25 Jan 2021

Jahwat Ibn Tali

Jawat Ibn Tali is a large group of old historic stone buildings on the left side of the main road through the Talea Valley if driving through from Abha. They are well preserved and are lit up at night. You can view them from the side of the main road, as there are good places to pull off safely and take photographs.




23 Jan 2021

Blue Pansy - Tanoumah

Whilst birdwatching the Tanoumah area I came across a Blue Pansy Butterfly Junonia orithyawhich is native to Africa as well as parts of Asia and Australia and is also called the Eyed Pansy in Africa and in Australia the Blue Argus. Butterflies belonging to the family Nymphalidae are few in number in Saudi Arabia although are quite conspicuous. They include Blue Pansy that is a migratory butterfly and they appear sporadically, produce one or more local broods of offspring, and then disappear again until their next invasion. Their success in establishing themselves temporarily within the region depends very much upon their powers of adaptation and choice of larval food-plants. The adults occur in open areas, often sitting on bare ground. This species has a stiff flap and glide style of flight and maintains a territory, driving away other butterflies that enter it. The upperside of the forewing for the male is black to dark brown with a whitish sub-apical band, two orange and two blue bars in the cell, and two post-discal eye-spots. The hindwing of the male is brilliant blue with orange post-discal eye-spots. The female is similarly marked but with a much duller hue. Underneath, both sexes are grayish brown with cryptic orange/brown markings and have eye-spots similarly placed as on the upperside.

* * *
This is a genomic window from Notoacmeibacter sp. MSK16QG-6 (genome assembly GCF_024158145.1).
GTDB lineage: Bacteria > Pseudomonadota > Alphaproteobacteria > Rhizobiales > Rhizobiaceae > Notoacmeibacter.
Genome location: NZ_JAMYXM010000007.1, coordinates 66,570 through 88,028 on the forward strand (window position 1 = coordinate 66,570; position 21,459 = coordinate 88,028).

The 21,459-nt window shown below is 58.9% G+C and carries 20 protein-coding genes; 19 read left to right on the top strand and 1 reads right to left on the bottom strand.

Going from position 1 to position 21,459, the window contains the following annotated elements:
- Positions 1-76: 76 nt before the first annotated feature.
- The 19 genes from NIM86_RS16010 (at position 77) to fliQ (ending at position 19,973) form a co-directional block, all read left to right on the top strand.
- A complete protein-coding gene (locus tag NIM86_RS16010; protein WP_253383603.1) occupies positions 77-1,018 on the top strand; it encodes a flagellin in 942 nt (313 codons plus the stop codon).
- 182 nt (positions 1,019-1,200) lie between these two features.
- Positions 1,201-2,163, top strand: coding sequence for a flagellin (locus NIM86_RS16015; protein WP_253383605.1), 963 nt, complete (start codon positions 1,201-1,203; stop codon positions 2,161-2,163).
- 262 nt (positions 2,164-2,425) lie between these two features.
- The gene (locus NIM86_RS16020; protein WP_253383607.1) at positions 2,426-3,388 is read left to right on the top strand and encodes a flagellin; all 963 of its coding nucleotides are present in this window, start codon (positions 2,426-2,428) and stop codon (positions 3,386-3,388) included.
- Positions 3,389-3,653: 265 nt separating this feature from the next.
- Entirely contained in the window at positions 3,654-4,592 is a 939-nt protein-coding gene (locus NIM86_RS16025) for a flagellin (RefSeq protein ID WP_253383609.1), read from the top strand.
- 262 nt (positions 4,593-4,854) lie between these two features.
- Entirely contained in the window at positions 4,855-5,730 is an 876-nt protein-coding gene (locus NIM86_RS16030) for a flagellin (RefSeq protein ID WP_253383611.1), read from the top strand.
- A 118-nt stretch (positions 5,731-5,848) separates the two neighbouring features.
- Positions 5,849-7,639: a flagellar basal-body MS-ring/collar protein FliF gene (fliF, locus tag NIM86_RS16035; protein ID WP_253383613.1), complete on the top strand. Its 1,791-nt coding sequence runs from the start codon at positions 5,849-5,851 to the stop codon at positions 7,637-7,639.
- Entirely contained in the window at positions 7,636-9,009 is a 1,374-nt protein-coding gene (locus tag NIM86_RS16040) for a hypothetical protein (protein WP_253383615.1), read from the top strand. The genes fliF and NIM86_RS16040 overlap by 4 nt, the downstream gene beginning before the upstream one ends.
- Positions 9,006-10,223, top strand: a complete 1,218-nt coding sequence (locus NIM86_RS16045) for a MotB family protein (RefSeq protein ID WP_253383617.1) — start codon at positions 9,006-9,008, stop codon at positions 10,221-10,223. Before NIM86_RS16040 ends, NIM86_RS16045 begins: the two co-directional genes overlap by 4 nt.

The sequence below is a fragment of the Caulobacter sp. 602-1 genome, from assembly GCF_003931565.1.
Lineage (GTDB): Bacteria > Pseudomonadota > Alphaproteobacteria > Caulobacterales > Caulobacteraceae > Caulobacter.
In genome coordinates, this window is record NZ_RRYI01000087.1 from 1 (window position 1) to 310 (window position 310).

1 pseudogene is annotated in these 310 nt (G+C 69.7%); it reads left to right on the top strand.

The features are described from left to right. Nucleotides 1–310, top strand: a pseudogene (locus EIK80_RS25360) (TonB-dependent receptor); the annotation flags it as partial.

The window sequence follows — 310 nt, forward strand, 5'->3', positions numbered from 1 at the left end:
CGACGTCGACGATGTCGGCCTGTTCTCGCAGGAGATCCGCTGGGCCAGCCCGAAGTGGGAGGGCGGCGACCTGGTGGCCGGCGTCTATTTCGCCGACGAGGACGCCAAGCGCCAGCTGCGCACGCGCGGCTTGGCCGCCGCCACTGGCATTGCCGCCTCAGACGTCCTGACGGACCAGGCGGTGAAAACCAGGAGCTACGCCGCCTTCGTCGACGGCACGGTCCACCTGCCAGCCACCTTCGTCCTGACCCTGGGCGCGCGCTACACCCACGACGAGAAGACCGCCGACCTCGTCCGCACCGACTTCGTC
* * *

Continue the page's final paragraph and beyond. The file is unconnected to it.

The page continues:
21 Jan 2021

Brown-necked Raven – Wadi Ad Dewasir

The Brown-necked Raven occurs throughout the desert belt of the Old World from Cape Verde Islands east through Africa and Arabia to Kazakhstan and western Pakistan. They are a common resident breeder in Saudi Arabia and have been seen on the Farasan Islands as well as the Rub’ al-Khali and is commonest in the central and western regions of the Kingdom. As a result, it was not surprising to see many birds in the Wadi Ad Dewasir area, central Saudi Arabia, when we visited. They are normally not easy to approach and get photos of so the below attempts were my best efforts so far. On the trip back to Dhahran, many birds were seen along the road close to Wadi Ad Dewasir, presumably looking for road kill.








19 Jan 2021

King Jird – Wadi Grosbeak

Whilst birding Wadi Grosbeak I came across a few King Jird Meriones rex. The animals were seen near their burrows, but luckily, one remained above ground for some time allowing some photographs to be taken. The King Jird is endemic to Arabia and occurs in the highlands of the southwestern Arabian Peninsula, from near Mecca in Saudi Arabia south to near Aden in Yemen. In Saudi Arabia, the species has been reported from 1,350 to 2,200 metres above sea level. This Jird lives in large burrows amongst bushes, preferring raised areas bordering agricultural land. It is active in the evening and early morning. It lives in burrows which it shares with other rodents and lizards. They are reported as common throughout their range. Although I have seen the King Jird on a number of occasions they are difficult to photograph as they are normally seen briefly disappearing down their burrows.
King Jird

King Jird

King Jird

King Jird

King Jird

King Jird

King Jird



17 Jan 2021

Birding the lake area – Dhahran Hills